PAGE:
Monday, June 13, 2005

2005-06-13 Kevin A. Trapps and family suffer brutality by Vallejo officers Dustin Joseph and Jeremy Huff

"California Police Abuse and Police Brutality" from "" []:
06/13/2005 - A Vallejo father formally accused two police officers Wednesday of assaulting him with excessive force after he checked on his teenage son, who had just been shocked with a police stun gun.
Kevin A. Trapps alleges that Vallejo officers Dustin Joseph and Jeremy Huff "jumped me from behind" and Huff "kicked me and twisted my wrists to the point I thought he had broken them."
He alleged that the two slammed him against a hospital wall and a police car, and held his handcuffed arms painfully high behind his back.
In the complaint and in an interview Wednesday, Trapps admitted to provoking the officers by telling Joseph in crude terms that he wished the teenagers had harmed the officer during the Taser incident. But Trapps said the force used in his arrest was excessive.
Several senior police officials failed to return calls seeking comment about the complaint, which was filed Wednesday with the department's internal affairs section.
 Police say Joseph shocked Trapps' 16-year-old son with a Taser at Vallejo High School on Tuesday after the boy and another student got into a fight. After Joseph pulled the two boys apart, police say, the 16-year-old was combative and ignored commands to back off, so Joseph deployed the stun gun out of fear for his own safety.
 Police took the 16-year-old to the hospital, as is routine policy in Taser cases since a Vallejo man on drugs died after successive stun gun shocks last year. Trapps went to the hospital to check on his son and was arrested after police say he threatened the officers.
Trapps, 44, said he chose to make his complaint against police public in part to clarify details of his son's own arrest.
"They make him seem like he was aggressive toward the police. No way he would go against a 300-pound man," Trapps said, referring to one heavy-set officer.
 When Trapps arrived at Kaiser Permanente Medical Center, he said, he spoke to Joseph. He said the police officer explained that he arrested the boy because he would not comply with commands to back away from the fight. Trapps said Joseph told him the boy would be fine, but the officer wouldn't let Trapps see his son because he was under arrest.
"He was totally disrespecting the fact that he could have killed my son," Trapps said, referring to last fall's Taser case that ended in death.
Trapps said he became enraged and admitted telling Joseph, in front of Officer Huff, "I wish one of them kids would have f----d your a-- up." Trapps said neither officer reacted immediately, and Trapps walked away toward the hospital door.
 Suddenly, Trapps told the Times-Herald, Huff grabbed him from behind and the two "commenced to beating the hell out of me," kicking him, applying pressure on his back and twisting his arms. Trapps said he did not physically resist.
 The handcuffs were "so tight, I feel like my arms are going to break at any minute," Trapps said. "The same cop that Tased my son, kicked my a--. I went to jail without knowing whether my son was dead or alive. That's all I needed to know."
 A relative of Trapps who said she witnessed the arrest called it "police brutality." She acknowledged that Trapps cursed at the officers, but she said he was not physically threatening.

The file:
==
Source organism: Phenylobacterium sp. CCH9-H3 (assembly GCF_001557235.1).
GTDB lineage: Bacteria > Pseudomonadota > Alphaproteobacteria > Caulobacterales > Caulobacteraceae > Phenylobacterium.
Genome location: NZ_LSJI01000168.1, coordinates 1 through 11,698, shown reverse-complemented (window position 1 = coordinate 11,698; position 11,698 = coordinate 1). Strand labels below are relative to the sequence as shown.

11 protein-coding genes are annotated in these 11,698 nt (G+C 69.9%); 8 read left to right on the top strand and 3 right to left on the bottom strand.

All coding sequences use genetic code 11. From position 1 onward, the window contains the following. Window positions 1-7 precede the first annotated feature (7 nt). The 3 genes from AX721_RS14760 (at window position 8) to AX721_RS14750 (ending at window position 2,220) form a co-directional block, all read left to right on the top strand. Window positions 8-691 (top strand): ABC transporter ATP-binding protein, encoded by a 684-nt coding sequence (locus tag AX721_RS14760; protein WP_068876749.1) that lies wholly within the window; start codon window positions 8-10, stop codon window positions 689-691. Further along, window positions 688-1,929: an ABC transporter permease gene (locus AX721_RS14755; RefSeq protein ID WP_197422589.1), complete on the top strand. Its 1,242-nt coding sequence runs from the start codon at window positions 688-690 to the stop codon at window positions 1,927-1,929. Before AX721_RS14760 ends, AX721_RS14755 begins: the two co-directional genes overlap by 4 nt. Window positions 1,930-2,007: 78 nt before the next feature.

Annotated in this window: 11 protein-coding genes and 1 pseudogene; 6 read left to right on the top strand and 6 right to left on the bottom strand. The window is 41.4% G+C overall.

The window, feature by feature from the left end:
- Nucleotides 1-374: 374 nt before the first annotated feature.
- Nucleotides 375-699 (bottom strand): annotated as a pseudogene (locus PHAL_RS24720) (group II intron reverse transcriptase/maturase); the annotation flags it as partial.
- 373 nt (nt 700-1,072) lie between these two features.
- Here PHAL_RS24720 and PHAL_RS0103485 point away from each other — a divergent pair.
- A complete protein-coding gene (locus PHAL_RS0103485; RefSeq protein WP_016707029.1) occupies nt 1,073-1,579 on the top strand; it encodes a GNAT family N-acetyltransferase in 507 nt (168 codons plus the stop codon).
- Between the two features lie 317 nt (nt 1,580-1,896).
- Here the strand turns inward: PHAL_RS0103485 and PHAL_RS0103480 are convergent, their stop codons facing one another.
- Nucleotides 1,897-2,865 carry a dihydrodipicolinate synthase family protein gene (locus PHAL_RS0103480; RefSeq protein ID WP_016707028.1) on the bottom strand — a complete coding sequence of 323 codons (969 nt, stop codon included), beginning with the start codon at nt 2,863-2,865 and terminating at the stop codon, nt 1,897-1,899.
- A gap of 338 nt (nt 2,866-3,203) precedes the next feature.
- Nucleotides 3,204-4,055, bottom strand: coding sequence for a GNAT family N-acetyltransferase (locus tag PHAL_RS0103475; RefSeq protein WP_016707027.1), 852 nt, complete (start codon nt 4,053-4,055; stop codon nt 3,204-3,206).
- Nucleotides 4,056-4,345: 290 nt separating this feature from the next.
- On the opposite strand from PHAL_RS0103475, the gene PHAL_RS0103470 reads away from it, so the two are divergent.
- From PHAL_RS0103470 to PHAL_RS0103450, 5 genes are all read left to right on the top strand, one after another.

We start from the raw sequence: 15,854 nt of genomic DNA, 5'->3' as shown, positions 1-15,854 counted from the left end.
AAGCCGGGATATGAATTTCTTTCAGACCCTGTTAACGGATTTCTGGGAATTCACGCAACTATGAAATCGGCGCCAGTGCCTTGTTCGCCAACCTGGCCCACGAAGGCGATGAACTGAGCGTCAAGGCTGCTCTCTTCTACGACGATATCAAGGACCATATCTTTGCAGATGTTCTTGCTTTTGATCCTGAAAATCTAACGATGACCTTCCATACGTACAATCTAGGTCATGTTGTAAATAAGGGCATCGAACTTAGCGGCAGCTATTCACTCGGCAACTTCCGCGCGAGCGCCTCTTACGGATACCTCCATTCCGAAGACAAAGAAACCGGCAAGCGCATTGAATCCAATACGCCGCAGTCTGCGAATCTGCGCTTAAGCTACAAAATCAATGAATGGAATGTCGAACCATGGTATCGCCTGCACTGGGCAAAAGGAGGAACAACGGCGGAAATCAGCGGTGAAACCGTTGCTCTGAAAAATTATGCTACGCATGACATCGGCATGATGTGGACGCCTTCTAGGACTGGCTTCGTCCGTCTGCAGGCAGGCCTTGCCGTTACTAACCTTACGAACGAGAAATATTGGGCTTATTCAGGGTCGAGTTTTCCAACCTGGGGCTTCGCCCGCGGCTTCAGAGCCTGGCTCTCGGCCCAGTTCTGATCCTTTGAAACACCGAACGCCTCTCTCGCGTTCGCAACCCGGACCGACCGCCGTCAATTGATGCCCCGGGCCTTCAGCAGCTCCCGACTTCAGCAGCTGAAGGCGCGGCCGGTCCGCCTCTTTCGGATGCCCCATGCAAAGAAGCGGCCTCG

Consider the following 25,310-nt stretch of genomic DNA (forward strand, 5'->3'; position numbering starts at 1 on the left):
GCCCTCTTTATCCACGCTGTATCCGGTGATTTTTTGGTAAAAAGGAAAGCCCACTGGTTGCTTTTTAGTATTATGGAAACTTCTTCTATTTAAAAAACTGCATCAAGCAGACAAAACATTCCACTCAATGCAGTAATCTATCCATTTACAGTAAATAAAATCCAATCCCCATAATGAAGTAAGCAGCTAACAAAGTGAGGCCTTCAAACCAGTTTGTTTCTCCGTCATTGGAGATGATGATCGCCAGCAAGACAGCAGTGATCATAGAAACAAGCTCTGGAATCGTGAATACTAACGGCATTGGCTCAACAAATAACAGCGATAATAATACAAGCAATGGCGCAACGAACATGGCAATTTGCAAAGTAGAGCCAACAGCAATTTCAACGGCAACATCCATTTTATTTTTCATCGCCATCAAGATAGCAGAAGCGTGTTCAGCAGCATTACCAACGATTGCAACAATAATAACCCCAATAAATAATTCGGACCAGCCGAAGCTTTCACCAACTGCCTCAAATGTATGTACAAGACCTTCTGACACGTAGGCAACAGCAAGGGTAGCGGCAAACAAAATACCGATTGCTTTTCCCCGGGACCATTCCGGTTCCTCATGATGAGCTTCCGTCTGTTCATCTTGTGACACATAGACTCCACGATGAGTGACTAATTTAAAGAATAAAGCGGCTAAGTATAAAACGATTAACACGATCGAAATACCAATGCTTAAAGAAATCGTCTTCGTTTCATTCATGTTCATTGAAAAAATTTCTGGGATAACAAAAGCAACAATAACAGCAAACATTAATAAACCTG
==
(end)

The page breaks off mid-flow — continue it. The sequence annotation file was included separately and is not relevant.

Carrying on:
Trapps was booked into Solano County Jail on suspicion of battery on a police officer and making criminal threats. He said he posted bail and was released early Wednesday.
Trapps admitted to past violent outbursts, including a conviction in the last several years on domestic battery. He declined to give details, but he said he had no history with the officers who arrested him Tuesday.
 A Kaiser security official said none of its officers witnessed the incident, although Trapps' relative said security guards were present. An emergency room manager declined Wednesday to answer questions about the arrest, referring questions to a hospital spokeswoman who said no hospital witnesses wished to comment.
 Police officer Joseph has been the target of parental criticism in the past. In March, he broke up a lunch-hour fight at a Jack-in-the-Box restaurant by spraying mace into a crowd of about 30 students and others who refused to disperse.
Due to the amount of pepper spray, the fire department was called in to ventilate the restaurant with industrial fans. But police defended Joseph's actions in that case, saying crowds should always follow police orders to disperse.
 A top school district official expressed confidence Wednesday in Joseph's decision to use the Taser on the 16-year-old. Joseph is one of several police officers often assigned to Vallejo schools to provide security and head off fights.
 "We rely on the police department to make the best judgment to provide for the safety of all students," Vallejo school district spokeswoman Tish Busselle said. "If you let something get out of control, it can have very bad consequences for everyone."
Busselle said disciplinary measures were taken against the 16-year-old student involved in Tuesday's fight. She declined to elaborate, citing juvenile confidentiality concerns.
 Suzanne Dickinson, 16, a Vallejo High School student who is a friend of Trapps' son, said she witnessed the Taser incident. Dickinson said she plans to express concerns to school officials today that Joseph overreacted with the Taser because the boy did not challenge him.
"He was not arguing with the cop," Dickinson said. "He wasn't harassing anybody, but they Tasered him anyway. The cop couldn't have been in fear for his safety because (the boy) wasn't coming after him."